Parts is Parts. . . Again!
Stephen P. Prentice is an attorney whose practice involves FAA-NTSB issues. He has an Airframe and Powerplant certificate and is an ATP rated pilot. He worked with Western Airlines and the Allison Division of GMC in Latin America, servicing commercial and military overhaul activities and is a USAF veteran. E-mail: firstname.lastname@example.org
The Piper ran into power lines in the vicinity of a high desert airport in California. When the pilot took off with his two passengers and baggage, the ambient temperature was over 100 degrees F and the airport elevation was 3,400 feet. This was a guaranteed prescription for tragedy. The airplane refused to climb at a rate sufficient to clear power lines that border the airport. Three people died.
This accident generated three years worth of litigation, which continues to this day. Here is a list of the litigants: 1) The heirs of the passengers and the pilot; 2) The Gas Company; 3) The Electric Company; 4) The company who last performed an annual inspection on the airplane; 5) A company that worked on the airplane previous to the annual; 6) Three insurance companies; 7) A parts repair shop; 8) The airplane manufacturer; 9) The engine manufacturer; and any number of additional unknowns to be added when they are found.
The accident clearly resulted from the pilot's negligent operation of the aircraft beyond its design and performance limits. Nothing new about this. The case should end with the pilot's insurance company paying the heirs of the deceased passengers, which they of course, did."The best advice that technicians and shops can give their customers is to forget about any shortcuts or bargain repairs. If they can't afford to fix it right, then don't."
But, now they must search for others responsible in an attempt to recoup their payout. For example, they would maintain that there should have been visibility balls on the wires to make them more visible. The supporting structures were sitting right there for all to see. But, the argument goes that they were positioned in a negligent location —of course. That should be it. But noÉ the shotgun blast of the lawyers must go on and on.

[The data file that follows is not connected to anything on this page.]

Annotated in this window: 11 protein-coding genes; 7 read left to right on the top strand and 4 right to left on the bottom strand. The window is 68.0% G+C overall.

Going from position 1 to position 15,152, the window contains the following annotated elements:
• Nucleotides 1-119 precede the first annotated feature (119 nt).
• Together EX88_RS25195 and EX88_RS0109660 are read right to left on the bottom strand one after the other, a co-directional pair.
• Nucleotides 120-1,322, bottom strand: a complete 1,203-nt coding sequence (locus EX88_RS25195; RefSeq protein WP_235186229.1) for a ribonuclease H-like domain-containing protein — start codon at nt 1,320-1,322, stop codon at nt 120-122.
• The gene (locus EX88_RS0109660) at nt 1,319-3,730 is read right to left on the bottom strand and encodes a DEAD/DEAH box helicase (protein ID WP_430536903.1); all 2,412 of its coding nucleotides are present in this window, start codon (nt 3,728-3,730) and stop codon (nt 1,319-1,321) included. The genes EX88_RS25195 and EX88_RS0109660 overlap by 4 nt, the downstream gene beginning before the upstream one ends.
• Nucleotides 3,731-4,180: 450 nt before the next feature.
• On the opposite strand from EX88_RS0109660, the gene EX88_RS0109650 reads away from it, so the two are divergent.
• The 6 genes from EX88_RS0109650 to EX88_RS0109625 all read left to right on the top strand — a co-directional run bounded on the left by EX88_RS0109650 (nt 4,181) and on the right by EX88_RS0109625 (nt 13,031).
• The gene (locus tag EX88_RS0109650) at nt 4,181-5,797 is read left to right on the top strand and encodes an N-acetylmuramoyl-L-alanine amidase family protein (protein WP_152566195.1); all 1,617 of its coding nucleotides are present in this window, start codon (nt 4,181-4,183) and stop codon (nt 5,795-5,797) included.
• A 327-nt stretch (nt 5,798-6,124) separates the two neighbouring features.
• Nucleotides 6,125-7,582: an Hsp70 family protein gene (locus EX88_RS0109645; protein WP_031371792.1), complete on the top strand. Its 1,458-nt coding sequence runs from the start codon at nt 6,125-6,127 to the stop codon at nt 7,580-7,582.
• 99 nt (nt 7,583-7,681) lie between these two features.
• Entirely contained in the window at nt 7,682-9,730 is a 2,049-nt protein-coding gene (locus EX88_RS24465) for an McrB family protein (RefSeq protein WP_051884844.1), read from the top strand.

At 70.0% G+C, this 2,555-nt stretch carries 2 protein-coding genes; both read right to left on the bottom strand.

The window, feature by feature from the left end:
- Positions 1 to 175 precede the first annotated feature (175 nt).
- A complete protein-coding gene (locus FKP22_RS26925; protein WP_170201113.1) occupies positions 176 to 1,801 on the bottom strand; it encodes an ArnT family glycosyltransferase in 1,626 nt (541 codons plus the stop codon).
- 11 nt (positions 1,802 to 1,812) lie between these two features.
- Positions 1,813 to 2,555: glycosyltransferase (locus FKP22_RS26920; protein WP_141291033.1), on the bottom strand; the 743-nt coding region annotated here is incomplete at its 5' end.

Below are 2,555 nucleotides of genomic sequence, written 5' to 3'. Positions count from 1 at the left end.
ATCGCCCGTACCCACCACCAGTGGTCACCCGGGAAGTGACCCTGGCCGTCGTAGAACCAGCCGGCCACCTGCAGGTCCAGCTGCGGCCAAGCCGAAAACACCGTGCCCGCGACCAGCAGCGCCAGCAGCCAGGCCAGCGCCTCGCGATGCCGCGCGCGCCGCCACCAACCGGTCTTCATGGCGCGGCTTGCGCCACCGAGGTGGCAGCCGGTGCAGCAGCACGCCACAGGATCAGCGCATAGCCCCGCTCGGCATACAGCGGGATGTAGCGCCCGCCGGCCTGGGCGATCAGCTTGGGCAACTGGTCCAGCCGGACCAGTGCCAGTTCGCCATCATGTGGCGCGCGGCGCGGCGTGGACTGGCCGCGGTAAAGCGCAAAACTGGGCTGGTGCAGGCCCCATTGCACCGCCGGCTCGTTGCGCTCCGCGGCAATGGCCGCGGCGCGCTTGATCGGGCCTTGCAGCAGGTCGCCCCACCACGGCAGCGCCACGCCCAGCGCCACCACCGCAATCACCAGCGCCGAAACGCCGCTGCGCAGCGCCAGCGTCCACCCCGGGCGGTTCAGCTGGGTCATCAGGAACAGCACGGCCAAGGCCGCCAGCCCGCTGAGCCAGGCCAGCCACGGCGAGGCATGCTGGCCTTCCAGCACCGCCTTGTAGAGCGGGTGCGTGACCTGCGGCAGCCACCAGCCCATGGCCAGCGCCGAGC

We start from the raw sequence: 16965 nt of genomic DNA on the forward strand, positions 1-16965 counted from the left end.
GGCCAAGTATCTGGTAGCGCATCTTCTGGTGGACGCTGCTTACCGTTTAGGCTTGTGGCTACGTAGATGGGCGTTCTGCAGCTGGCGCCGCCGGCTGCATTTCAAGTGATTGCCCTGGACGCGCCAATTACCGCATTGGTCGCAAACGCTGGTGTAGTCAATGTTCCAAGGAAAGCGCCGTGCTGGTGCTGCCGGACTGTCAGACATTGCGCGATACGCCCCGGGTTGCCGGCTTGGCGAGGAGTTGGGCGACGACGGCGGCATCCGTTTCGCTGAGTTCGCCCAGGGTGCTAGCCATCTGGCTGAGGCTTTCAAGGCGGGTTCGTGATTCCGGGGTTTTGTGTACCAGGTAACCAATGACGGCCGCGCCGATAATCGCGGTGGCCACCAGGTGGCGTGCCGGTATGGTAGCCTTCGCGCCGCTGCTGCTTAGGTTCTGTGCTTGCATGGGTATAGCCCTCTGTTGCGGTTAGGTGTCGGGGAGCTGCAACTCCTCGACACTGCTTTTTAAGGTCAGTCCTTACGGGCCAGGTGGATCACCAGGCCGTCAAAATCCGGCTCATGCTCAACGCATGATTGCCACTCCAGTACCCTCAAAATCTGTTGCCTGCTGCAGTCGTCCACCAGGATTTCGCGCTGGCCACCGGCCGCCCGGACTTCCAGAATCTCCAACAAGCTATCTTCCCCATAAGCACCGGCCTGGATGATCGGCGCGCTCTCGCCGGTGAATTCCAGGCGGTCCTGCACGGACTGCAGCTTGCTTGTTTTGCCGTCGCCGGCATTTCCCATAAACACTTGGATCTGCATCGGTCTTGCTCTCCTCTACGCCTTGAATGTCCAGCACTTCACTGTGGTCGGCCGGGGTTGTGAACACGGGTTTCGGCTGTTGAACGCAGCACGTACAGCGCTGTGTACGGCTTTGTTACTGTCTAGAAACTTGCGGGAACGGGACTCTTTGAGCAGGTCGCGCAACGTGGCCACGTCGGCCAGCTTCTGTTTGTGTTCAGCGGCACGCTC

On examination of the engine, it was noticed that the exhaust system and the muffler were crushed by the force of the crash. This particular exhaust muffler happened to have been repaired by a local welding shop to take care of some cracks and loose baffles. All of the evidence supports the fact that there was nothing defective in the performance of the muffler. Nonetheless, much was made of the fact that the muffler could have restricted the exhaust flow and hence, the power from the engine, and thus, contribute to the accident. Quite a stretch. But it gets more interesting than this and here is the meat of the matter for all you technicians and shops out there.
The shop that repaired the muffler was not a repair station nor was it repaired by a certificated A&P mechanic. This is a common occurrence. It simply was repaired by a welding shop that had done many of these types of repairs before. The muffler was sent out for repair and re-installed by a repair station that determined the repair was airworthy. The repair station stood behind the repaired muffler and of course, the airworthiness of the installation. Much has been made in the past of the fact that this part is not a new part, and maybe not even a "remanufactured part," but simply a "repaired" part that is inspected and installed in accord with the repair station's authority for return to service. The issue remains however, whether the part is remanufactured or simply repaired.
My father was a big man, straight from the old sod. He was a lot smarter than I and a card-carrying survivor of the depression years.
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